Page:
Monterey County Superior Court, Case No.: SS151835A Hon.
Andrew G. Liu Judge
Becerra, Attorney General of California, Gerald A. Engler
Chief Assistant Attorney General, Jeffrey M. Laurence, Senior
Assistant Attorney General, Eric D. Share Supervising Deputy
Attorney General., Ronald E. Niver Deputy Attorney General
Attorneys for Plaintiff/Respondent
Flagsberg Attorney at Law Under Appointment by the Court of
Appeal Attorneys for Defendant/Appellant Andrew Marshall
convicted defendant Andrew Marshall Berg of knowingly
possessing methamphetamine in the Monterey County Jail (Pen.
Code, § 4753.6, subd. (a)). Defendant argues the trial
court abused its discretion by excluding evidence of
defendant's voluntary intoxication at the time of his
arrest almost two days before the methamphetamine was
discovered. Because evidence of voluntary intoxication is
inadmissible to negate the presence of general criminal
intent (Pen. Code, § 29.4, subd. (a)), we will find no
prejudicial error. We will modify a clerical error in the
abstract of judgment and affirm the judgment as modified.
defendant was searched in the Monterey County Jail almost two
days after his misdemeanor arrest, a sheriff's deputy
noticed plastic wrapping in between defendant's buttocks
that was later found to contain methamphetamine. Defendant
was charged with one felony count of knowingly possessing
methamphetamine in jail. (Pen. Code, § 4573.6, subd.
(a); unspecified statutory references are to this Code.)
felony case, the prosecution moved in limine to exclude
testimony about defendant's intoxication at the time of
his arrest for the underlying misdemeanor, citing Evidence
Code sections 350 and 352. According to the arresting
officer's report which was summarized in the motion, the
officer observed defendant cross a street with no regard for
traffic and then drink from a pint-sized bottle of whiskey.
Defendant smelled strongly of alcohol and had slurred speech.
He was arrested for public intoxication (§ 647, subd.
support of the motion, the prosecutor argued that because the
methamphetamine was discovered almost two days after
defendant entered the jail, “common knowledge”
dictated that defendant had “sufficient time to be
aware of what [was] going on” such that defendant's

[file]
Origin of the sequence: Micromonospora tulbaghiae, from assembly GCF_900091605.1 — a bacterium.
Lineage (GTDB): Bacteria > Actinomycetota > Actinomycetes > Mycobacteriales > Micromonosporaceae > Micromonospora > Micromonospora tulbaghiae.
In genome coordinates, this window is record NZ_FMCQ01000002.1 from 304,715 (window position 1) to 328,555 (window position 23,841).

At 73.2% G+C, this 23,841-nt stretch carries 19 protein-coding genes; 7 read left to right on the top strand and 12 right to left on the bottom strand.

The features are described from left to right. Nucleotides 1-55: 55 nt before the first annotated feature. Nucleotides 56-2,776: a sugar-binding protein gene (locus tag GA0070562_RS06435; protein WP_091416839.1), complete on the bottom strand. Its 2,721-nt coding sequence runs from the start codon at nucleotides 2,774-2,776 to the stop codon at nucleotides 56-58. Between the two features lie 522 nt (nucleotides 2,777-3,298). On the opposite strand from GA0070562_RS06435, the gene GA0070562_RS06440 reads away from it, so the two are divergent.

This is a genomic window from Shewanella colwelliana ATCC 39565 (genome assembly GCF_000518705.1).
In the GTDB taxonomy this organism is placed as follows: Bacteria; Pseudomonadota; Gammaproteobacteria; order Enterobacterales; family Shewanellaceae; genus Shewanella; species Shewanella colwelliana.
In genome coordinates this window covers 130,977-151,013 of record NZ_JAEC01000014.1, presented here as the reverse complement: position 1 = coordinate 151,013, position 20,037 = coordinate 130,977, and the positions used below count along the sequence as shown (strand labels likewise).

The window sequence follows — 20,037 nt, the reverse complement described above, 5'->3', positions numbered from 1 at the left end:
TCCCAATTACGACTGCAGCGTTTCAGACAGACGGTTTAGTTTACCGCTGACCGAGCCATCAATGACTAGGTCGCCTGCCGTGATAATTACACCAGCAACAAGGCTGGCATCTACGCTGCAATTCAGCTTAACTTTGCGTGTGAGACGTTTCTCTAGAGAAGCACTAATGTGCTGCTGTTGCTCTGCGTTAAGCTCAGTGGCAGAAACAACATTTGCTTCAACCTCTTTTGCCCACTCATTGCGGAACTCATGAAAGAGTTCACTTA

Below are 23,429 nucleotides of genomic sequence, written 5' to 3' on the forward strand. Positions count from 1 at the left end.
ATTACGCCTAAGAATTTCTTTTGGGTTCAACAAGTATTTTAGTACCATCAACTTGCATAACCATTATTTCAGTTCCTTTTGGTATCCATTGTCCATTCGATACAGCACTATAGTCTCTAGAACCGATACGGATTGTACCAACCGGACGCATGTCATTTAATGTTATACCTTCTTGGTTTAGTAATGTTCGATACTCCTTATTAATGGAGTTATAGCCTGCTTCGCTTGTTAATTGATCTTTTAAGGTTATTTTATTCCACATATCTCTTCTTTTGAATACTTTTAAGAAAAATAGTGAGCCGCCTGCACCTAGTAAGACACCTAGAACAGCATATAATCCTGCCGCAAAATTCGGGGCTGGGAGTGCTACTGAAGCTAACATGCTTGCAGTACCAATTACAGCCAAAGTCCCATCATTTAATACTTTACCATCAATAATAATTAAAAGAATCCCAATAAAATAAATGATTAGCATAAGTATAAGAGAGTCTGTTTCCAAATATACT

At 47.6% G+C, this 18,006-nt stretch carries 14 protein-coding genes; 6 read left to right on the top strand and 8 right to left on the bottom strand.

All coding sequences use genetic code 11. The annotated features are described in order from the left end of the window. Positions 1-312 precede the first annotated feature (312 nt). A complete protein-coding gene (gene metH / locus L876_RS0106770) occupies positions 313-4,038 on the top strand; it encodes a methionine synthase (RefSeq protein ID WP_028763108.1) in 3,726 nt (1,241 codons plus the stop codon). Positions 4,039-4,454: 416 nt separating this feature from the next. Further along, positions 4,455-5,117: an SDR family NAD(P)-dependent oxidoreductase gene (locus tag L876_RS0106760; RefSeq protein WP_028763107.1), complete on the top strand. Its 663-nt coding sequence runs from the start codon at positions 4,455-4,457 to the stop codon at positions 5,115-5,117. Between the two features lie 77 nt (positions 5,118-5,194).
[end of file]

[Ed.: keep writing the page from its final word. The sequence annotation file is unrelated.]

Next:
intoxication when he entered the jail was irrelevant. Defense
counsel argued that the intoxication evidence was relevant to
defendant's ability to be aware of the presence of
contraband and that the jury should be allowed to determine
how intoxication might affect his knowledge. The court
granted the motion and excluded evidence of defendant's
intoxication, reasoning that intoxication two days before the
methamphetamine was found was minimally relevant to the issue
of defendant's knowledge that he possessed the contraband
when it was discovered.
People v. Low (2010) 49 Cal.4th 372, 384
(Low), defendant requested the following special
jury instruction: “The Defendant knew of the
substance's presence and had the opportunity to
voluntar[il]y relinquish it before it was located by law
enforcement.” The court denied the request, stating
that “to say that the defendant needed an opportunity
[to dispose of the contraband]... would be asking for
something that is simply not an element” of section
jail classification sergeant appeared as the custodian of
records for the jail. He testified that defendant entered the
jail at around 2:00 p.m. and was placed in a “safety
cell.” A safety cell has padded walls to prevent
inmates from hurting themselves, contains no furniture, and
has no toilet other than a hole in the ground covered with a
grate. After about 24 hours, defendant was moved to a
single-occupancy cell with a sink and a toilet. The sergeant
testified that a notation on a jail intake questionnaire
stated defendant was uncooperative and refused to answer
questions when he was moved to the single cell.
sheriff's deputy testified that he encountered defendant
roughly 48 hours after defendant entered the jail. Defendant
was in the same single cell he had been transferred to 24
hours earlier. The deputy explained that inmates are placed
in a single cell if there is “some kind of circumstance
going on... in which they need to ...